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Luisia tristis facts for kids

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Velvet orchid
LR049 72dpi Luisia teretifolia.jpg
Illustration by Lewis Roberts
Scientific classification
Genus:
Luisia
Species:
tristis
Synonyms
  • Epidendrum triste G.Forst.
  • Luisia teretifolia Gaudich.
  • Trichorhiza teretifolia (Gaudich.) Lindl. ex Steud.
  • Luisia burmanica Lindl.
  • Luisia valida Rchb.f.
  • Luisia platyglossa Rchb.f.
  • Luisia beccarii Rchb.f.
  • Luisia macrocarpa Schltr.
  • Luisia truncata Blatt. & McCann
  • Luisia cordata Fukuy.
  • Luisia atacta D.L.Jones
  • Luisia corrugata D.L.Jones

Luisia tristis, commonly known as the velvet orchid, is a species of epiphytic or lithophytic orchid with wiry stems often forming tangled clumps, cylindrical leaves and flowering stems with up to three green flowers with a dark red to dark maroon labellum. This orchid occurs in tropical Asia, New Guinea, Australia and some islands of the Western Pacific Ocean.

Description

Luisia tristis is an epiphytic or lithophytic herb that forms straggling or tangled clumps and has thick, flattened roots and wiry stems 100–400 millimetres (3.9–16 in) long and 1–3 millimetres (0.039–0.12 in) wide. Between two and ten rigid, cylindrical leaves 50–200 millimetres (2.0–7.9 in) long, 4–5 millimetres (0.16–0.20 in) wide are arranged along the stems 12–35 millimetres (0.47–1.4 in) apart. Up to three green resupinate, star-like flowers 7–8 millimetres (0.28–0.31 in) long and 9–11 millimetres (0.35–0.43 in) wide are on flowering stems 5–15 millimetres (0.20–0.59 in) long arising from leaf axils. The sepals are about 6 millimetres (0.24 in) long, 2.5 millimetres (0.098 in) wide and the petals are slightly longer but narrower. The labellum is dark red to dark maroon, about 7 millimetres (0.28 in) long and wide with three fleshy lobes. There is an oblong hyopchile at the base of the labellum and a heart-shaped upper epichile. Flowering occurs from November to April.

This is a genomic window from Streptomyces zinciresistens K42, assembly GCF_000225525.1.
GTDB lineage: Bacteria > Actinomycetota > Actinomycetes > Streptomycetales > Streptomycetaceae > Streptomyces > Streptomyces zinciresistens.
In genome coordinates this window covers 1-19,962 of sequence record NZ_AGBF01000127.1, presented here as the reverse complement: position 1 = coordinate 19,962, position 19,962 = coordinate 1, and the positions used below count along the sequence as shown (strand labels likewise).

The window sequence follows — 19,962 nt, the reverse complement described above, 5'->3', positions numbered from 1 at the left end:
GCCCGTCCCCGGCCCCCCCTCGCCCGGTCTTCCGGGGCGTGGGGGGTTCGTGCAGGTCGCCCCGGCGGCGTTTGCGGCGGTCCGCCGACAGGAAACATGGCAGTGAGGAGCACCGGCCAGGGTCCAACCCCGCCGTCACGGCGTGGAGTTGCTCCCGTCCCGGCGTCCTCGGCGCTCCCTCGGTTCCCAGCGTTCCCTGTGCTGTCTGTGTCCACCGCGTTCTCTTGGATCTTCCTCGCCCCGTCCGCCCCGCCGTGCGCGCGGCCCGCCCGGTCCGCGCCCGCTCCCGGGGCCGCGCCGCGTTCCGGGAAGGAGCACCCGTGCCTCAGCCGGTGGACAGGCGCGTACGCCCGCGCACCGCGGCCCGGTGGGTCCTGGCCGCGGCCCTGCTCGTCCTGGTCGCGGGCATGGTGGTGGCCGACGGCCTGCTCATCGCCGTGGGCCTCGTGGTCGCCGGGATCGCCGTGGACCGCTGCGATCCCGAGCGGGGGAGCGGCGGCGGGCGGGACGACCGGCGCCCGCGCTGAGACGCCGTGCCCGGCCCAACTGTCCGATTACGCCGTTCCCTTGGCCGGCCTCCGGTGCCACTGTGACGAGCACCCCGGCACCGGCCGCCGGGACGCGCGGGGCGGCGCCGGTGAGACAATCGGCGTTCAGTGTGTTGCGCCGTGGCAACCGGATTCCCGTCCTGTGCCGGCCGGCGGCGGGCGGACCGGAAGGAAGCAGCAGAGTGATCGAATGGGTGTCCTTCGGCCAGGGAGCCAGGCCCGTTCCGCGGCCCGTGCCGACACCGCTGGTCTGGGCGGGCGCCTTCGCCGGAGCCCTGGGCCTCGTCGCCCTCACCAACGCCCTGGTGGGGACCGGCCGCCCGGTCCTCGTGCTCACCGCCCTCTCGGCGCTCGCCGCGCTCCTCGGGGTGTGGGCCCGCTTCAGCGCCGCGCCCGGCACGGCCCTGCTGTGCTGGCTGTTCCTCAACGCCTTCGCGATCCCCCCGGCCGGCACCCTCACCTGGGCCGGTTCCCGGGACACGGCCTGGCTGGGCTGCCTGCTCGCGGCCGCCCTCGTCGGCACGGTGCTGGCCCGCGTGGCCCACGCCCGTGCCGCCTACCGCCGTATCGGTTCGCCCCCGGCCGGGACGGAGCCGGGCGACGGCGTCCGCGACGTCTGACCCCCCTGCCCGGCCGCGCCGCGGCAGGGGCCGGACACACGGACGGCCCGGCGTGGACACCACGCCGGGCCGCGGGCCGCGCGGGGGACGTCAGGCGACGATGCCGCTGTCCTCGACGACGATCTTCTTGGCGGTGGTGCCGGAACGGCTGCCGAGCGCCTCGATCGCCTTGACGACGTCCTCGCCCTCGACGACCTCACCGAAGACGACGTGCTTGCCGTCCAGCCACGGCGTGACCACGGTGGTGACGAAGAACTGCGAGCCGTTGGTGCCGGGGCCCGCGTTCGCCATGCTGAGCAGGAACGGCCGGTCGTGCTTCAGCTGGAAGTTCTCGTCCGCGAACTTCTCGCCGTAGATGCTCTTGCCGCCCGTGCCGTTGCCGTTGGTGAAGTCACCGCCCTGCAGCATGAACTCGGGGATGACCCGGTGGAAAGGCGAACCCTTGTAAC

Taxonomy and naming

The velvet orchid was first formally described in 1786 by Georg Forster who gave it the name Epidendrum triste and published the description in Florulae Insularum Australium Prodromus. In 1890 Joseph Dalton Hooker changed the name to Luisia tristis. The specific epithet (tristis) is a Latin word meaning "sad".

Distribution and habitat

The velvet orchid usually grows on rough-barked trees in well lit rainforest. It is found in southern Taiwan, the Lesser Sunda Islands, the Maluku Islands, the Philippines, Guam, New Guinea, the Solomon Islands, Fiji, New Caledonia, Samoa, Vanuatu and Australia. In Australia it occurs in the Northern Territory including Melville Island and on some Torres Strait Islands and the Cape York Peninsula in Queensland as far south as the Daintree River.

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